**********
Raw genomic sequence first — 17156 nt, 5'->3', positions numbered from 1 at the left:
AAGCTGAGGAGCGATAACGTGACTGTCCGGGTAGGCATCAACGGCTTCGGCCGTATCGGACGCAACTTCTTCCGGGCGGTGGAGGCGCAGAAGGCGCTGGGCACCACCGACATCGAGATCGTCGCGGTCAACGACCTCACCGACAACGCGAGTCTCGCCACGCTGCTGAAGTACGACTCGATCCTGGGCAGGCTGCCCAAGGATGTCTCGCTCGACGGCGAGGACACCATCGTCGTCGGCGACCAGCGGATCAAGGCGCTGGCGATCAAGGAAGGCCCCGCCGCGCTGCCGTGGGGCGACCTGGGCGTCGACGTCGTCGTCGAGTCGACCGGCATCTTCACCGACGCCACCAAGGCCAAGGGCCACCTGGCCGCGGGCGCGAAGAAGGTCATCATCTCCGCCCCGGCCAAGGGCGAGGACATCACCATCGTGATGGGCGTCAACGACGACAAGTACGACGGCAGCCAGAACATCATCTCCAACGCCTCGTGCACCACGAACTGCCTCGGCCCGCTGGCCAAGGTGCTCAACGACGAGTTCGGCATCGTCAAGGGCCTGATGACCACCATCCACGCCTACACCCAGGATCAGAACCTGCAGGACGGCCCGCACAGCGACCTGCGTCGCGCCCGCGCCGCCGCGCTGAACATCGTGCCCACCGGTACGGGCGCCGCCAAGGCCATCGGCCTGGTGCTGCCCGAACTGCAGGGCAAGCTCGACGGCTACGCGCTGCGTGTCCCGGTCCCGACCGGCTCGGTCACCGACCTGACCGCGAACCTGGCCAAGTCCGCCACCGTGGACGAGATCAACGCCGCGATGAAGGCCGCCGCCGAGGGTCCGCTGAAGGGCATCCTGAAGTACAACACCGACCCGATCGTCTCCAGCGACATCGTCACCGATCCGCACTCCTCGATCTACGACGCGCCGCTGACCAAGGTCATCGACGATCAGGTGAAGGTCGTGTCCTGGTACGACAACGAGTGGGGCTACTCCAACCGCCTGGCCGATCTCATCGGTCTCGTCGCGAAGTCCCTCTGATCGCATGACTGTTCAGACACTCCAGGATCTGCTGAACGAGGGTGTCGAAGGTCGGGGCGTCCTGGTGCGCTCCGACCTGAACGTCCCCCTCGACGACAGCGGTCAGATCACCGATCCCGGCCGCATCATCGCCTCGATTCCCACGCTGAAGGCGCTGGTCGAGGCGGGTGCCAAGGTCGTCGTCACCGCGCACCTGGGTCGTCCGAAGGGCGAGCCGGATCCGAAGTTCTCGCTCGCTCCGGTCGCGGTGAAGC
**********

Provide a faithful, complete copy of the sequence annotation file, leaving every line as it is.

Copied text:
Raw genomic sequence first — 17156 nt, 5'->3', positions numbered from 1 at the left:
AAGCTGAGGAGCGATAACGTGACTGTCCGGGTAGGCATCAACGGCTTCGGCCGTATCGGACGCAACTTCTTCCGGGCGGTGGAGGCGCAGAAGGCGCTGGGCACCACCGACATCGAGATCGTCGCGGTCAACGACCTCACCGACAACGCGAGTCTCGCCACGCTGCTGAAGTACGACTCGATCCTGGGCAGGCTGCCCAAGGATGTCTCGCTCGACGGCGAGGACACCATCGTCGTCGGCGACCAGCGGATCAAGGCGCTGGCGATCAAGGAAGGCCCCGCCGCGCTGCCGTGGGGCGACCTGGGCGTCGACGTCGTCGTCGAGTCGACCGGCATCTTCACCGACGCCACCAAGGCCAAGGGCCACCTGGCCGCGGGCGCGAAGAAGGTCATCATCTCCGCCCCGGCCAAGGGCGAGGACATCACCATCGTGATGGGCGTCAACGACGACAAGTACGACGGCAGCCAGAACATCATCTCCAACGCCTCGTGCACCACGAACTGCCTCGGCCCGCTGGCCAAGGTGCTCAACGACGAGTTCGGCATCGTCAAGGGCCTGATGACCACCATCCACGCCTACACCCAGGATCAGAACCTGCAGGACGGCCCGCACAGCGACCTGCGTCGCGCCCGCGCCGCCGCGCTGAACATCGTGCCCACCGGTACGGGCGCCGCCAAGGCCATCGGCCTGGTGCTGCCCGAACTGCAGGGCAAGCTCGACGGCTACGCGCTGCGTGTCCCGGTCCCGACCGGCTCGGTCACCGACCTGACCGCGAACCTGGCCAAGTCCGCCACCGTGGACGAGATCAACGCCGCGATGAAGGCCGCCGCCGAGGGTCCGCTGAAGGGCATCCTGAAGTACAACACCGACCCGATCGTCTCCAGCGACATCGTCACCGATCCGCACTCCTCGATCTACGACGCGCCGCTGACCAAGGTCATCGACGATCAGGTGAAGGTCGTGTCCTGGTACGACAACGAGTGGGGCTACTCCAACCGCCTGGCCGATCTCATCGGTCTCGTCGCGAAGTCCCTCTGATCGCATGACTGTTCAGACACTCCAGGATCTGCTGAACGAGGGTGTCGAAGGTCGGGGCGTCCTGGTGCGCTCCGACCTGAACGTCCCCCTCGACGACAGCGGTCAGATCACCGATCCCGGCCGCATCATCGCCTCGATTCCCACGCTGAAGGCGCTGGTCGAGGCGGGTGCCAAGGTCGTCGTCACCGCGCACCTGGGTCGTCCGAAGGGCGAGCCGGATCCGAAGTTCTCGCTCGCTCCGGTCGCGGTGAAGC